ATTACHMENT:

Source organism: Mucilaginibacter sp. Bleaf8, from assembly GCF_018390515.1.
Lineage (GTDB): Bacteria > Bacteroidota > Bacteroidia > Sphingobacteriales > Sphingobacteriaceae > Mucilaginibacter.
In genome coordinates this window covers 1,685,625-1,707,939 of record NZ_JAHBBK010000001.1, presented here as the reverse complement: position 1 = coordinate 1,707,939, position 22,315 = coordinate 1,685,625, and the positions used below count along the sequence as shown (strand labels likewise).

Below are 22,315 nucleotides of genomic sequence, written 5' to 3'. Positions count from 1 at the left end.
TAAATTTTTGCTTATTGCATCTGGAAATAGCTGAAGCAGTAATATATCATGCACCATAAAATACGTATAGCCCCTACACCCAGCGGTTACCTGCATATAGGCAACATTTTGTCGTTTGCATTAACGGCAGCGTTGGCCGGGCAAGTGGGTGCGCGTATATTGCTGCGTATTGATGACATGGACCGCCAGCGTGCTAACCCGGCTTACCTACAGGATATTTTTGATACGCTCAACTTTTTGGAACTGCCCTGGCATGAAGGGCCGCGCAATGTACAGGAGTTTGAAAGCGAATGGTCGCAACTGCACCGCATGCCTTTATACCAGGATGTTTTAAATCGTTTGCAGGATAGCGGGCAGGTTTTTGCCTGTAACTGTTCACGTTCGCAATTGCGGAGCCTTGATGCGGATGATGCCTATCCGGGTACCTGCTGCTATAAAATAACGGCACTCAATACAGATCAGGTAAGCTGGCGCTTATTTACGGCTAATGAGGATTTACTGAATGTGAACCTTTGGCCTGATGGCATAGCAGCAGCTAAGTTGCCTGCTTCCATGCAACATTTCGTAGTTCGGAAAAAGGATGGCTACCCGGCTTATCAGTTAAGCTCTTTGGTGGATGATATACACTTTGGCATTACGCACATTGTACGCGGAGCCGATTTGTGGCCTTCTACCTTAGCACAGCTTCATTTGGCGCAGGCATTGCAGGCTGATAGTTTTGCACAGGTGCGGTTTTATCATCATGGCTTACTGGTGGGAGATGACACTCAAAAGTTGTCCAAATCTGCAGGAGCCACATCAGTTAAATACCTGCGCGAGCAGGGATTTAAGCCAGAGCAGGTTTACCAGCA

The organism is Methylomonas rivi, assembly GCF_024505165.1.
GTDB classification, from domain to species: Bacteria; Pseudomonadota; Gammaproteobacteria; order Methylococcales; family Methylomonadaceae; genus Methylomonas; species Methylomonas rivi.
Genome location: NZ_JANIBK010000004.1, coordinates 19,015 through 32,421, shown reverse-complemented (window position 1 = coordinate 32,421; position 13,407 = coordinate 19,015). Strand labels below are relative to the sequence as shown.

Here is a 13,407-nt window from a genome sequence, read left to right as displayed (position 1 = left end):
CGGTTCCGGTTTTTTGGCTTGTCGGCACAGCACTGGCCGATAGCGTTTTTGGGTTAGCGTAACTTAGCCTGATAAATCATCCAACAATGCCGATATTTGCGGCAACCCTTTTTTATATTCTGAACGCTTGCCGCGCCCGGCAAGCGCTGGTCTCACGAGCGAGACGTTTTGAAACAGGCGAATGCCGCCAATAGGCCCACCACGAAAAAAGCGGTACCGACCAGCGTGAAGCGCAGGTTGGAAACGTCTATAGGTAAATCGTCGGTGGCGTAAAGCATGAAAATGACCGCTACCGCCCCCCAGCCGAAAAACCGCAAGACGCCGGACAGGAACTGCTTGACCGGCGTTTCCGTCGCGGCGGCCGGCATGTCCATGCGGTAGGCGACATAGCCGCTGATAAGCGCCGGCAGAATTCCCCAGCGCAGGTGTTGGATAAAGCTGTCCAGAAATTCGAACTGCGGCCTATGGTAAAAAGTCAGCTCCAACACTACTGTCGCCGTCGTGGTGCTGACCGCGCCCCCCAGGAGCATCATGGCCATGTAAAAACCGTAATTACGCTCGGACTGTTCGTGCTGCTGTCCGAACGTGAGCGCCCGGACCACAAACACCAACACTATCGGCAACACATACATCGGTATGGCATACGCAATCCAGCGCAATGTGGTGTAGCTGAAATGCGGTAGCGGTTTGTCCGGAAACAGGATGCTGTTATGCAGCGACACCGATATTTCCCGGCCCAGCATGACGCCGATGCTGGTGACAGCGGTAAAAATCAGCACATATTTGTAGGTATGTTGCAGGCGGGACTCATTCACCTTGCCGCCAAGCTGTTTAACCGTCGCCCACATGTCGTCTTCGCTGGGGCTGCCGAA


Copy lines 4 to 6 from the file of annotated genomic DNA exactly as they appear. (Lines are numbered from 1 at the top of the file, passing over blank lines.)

Below are 22,315 nucleotides of genomic sequence, written 5' to 3'. Positions count from 1 at the left end.
TAAATTTTTGCTTATTGCATCTGGAAATAGCTGAAGCAGTAATATATCATGCACCATAAAATACGTATAGCCCCTACACCCAGCGGTTACCTGCATATAGGCAACATTTTGTCGTTTGCATTAACGGCAGCGTTGGCCGGGCAAGTGGGTGCGCGTATATTGCTGCGTATTGATGACATGGACCGCCAGCGTGCTAACCCGGCTTACCTACAGGATATTTTTGATACGCTCAACTTTTTGGAACTGCCCTGGCATGAAGGGCCGCGCAATGTACAGGAGTTTGAAAGCGAATGGTCGCAACTGCACCGCATGCCTTTATACCAGGATGTTTTAAATCGTTTGCAGGATAGCGGGCAGGTTTTTGCCTGTAACTGTTCACGTTCGCAATTGCGGAGCCTTGATGCGGATGATGCCTATCCGGGTACCTGCTGCTATAAAATAACGGCACTCAATACAGATCAGGTAAGCTGGCGCTTATTTACGGCTAATGAGGATTTACTGAATGTGAACCTTTGGCCTGATGGCATAGCAGCAGCTAAGTTGCCTGCTTCCATGCAACATTTCGTAGTTCGGAAAAAGGATGGCTACCCGGCTTATCAGTTAAGCTCTTTGGTGGATGATATACACTTTGGCATTACGCACATTGTACGCGGAGCCGATTTGTGGCCTTCTACCTTAGCACAGCTTCATTTGGCGCAGGCATTGCAGGCTGATAGTTTTGCACAGGTGCGGTTTTATCATCATGGCTTACTGGTGGGAGATGACACTCAAAAGTTGTCCAAATCTGCAGGAGCCACATCAGTTAAATACCTGCGCGAGCAGGGATTTAAGCCAGAGCAGGTTTACCAGCA

The organism is Methylomonas rivi, assembly GCF_024505165.1.